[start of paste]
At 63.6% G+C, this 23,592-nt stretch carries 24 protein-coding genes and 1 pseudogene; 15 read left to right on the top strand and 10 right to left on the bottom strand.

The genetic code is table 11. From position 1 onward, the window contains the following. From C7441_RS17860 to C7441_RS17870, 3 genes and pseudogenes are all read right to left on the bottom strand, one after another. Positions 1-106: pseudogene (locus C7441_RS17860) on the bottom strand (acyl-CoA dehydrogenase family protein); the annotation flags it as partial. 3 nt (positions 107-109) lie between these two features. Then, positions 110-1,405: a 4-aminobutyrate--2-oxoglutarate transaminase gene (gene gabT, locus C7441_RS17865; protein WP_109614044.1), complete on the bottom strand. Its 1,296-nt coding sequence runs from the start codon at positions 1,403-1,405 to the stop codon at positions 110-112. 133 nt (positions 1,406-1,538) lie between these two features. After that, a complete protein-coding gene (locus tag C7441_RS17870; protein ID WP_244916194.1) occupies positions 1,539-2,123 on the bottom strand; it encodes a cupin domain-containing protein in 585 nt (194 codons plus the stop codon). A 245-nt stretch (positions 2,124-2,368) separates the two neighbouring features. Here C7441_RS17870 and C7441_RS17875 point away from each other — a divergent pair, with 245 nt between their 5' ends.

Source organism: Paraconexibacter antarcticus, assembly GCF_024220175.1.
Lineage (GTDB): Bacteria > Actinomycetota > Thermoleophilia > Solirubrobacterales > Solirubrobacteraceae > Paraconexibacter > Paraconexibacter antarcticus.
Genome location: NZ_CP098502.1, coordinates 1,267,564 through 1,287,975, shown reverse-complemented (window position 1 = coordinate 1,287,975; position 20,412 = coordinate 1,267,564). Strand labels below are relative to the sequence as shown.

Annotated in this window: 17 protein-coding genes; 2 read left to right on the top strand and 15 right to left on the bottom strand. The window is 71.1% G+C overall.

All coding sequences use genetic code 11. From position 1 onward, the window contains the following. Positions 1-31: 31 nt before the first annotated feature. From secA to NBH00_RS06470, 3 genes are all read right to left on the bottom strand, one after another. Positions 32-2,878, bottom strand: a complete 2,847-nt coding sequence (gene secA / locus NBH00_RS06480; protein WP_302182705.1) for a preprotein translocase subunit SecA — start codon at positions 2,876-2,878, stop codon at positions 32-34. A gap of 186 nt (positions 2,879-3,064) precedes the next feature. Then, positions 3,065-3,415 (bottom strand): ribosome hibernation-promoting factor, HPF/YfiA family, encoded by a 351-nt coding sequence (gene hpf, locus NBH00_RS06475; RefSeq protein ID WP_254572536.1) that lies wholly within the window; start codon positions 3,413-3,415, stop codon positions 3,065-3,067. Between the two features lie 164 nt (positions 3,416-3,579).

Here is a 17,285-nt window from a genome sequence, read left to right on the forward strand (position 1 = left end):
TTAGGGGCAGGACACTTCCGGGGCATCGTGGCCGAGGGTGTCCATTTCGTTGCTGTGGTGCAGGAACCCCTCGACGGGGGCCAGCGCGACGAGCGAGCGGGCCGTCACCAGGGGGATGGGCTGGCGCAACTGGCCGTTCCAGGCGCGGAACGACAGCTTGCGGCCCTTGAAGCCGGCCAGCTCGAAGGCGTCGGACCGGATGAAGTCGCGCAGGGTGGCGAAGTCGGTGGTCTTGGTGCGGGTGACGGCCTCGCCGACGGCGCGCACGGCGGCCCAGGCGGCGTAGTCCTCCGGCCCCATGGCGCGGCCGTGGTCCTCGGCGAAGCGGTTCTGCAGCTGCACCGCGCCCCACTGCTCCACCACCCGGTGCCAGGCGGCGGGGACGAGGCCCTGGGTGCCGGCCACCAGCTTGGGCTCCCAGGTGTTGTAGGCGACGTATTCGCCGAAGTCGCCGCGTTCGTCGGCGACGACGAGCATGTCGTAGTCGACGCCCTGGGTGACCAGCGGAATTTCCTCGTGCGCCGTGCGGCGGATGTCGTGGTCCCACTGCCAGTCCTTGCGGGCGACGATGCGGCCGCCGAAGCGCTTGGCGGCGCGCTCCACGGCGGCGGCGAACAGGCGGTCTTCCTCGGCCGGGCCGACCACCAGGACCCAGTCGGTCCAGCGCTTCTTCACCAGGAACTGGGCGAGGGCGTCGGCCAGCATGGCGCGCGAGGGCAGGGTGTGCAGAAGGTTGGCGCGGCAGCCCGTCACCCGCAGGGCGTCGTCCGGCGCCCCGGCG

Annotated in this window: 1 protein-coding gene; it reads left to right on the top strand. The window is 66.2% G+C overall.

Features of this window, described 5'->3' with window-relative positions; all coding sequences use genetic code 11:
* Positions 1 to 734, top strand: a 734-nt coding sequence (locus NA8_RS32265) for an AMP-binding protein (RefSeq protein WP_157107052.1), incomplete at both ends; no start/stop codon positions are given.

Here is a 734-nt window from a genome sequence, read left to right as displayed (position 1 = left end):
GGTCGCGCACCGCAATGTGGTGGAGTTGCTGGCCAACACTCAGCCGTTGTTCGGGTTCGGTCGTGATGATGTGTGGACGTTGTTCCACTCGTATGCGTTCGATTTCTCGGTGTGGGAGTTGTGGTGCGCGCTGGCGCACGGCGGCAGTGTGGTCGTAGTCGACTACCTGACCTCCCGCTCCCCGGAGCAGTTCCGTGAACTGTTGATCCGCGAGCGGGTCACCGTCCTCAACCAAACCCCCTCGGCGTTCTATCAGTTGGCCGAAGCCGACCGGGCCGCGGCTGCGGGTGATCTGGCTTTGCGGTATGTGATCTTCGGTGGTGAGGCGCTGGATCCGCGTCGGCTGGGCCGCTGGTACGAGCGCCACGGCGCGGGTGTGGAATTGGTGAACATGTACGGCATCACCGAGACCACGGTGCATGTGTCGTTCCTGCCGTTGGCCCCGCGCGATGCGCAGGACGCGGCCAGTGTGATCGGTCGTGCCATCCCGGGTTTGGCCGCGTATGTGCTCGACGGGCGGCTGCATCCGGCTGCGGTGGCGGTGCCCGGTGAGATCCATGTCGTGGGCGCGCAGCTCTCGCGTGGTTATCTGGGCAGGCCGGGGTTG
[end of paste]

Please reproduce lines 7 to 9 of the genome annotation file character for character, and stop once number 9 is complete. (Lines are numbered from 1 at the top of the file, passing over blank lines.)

All coding sequences use genetic code 11. From position 1 onward, the window contains the following. Positions 1-31: 31 nt before the first annotated feature. From secA to NBH00_RS06470, 3 genes are all read right to left on the bottom strand, one after another. Positions 32-2,878, bottom strand: a complete 2,847-nt coding sequence (gene secA / locus NBH00_RS06480; protein WP_302182705.1) for a preprotein translocase subunit SecA — start codon at positions 2,876-2,878, stop codon at positions 32-34. A gap of 186 nt (positions 2,879-3,064) precedes the next feature. Then, positions 3,065-3,415 (bottom strand): ribosome hibernation-promoting factor, HPF/YfiA family, encoded by a 351-nt coding sequence (gene hpf, locus NBH00_RS06475; RefSeq protein ID WP_254572536.1) that lies wholly within the window; start codon positions 3,413-3,415, stop codon positions 3,065-3,067. Between the two features lie 164 nt (positions 3,416-3,579).

Here is a 17,285-nt window from a genome sequence, read left to right on the forward strand (position 1 = left end):
TTAGGGGCAGGACACTTCCGGGGCATCGTGGCCGAGGGTGTCCATTTCGTTGCTGTGGTGCAGGAACCCCTCGACGGGGGCCAGCGCGACGAGCGAGCGGGCCGTCACCAGGGGGATGGGCTGGCGCAACTGGCCGTTCCAGGCGCGGAACGACAGCTTGCGGCCCTTGAAGCCGGCCAGCTCGAAGGCGTCGGACCGGATGAAGTCGCGCAGGGTGGCGAAGTCGGTGGTCTTGGTGCGGGTGACGGCCTCGCCGACGGCGCGCACGGCGGCCCAGGCGGCGTAGTCCTCCGGCCCCATGGCGCGGCCGTGGTCCTCGGCGAAGCGGTTCTGCAGCTGCACCGCGCCCCACTGCTCCACCACCCGGTGCCAGGCGGCGGGGACGAGGCCCTGGGTGCCGGCCACCAGCTTGGGCTCCCAGGTGTTGTAGGCGACGTATTCGCCGAAGTCGCCGCGTTCGTCGGCGACGACGAGCATGTCGTAGTCGACGCCCTGGGTGACCAGCGGAATTTCCTCGTGCGCCGTGCGGCGGATGTCGTGGTCCCACTGCCAGTCCTTGCGGGCGACGATGCGGCCGCCGAAGCGCTTGGCGGCGCGCTCCACGGCGGCGGCGAACAGGCGGTCTTCCTCGGCCGGGCCGACCACCAGGACCCAGTCGGTCCAGCGCTTCTTCACCAGGAACTGGGCGAGGGCGTCGGCCAGCATGGCGCGCGAGGGCAGGGTGTGCAGAAGGTTGGCGCGGCAGCCCGTCACCCGCAGGGCGTCGTCCGGCGCCCCGGCG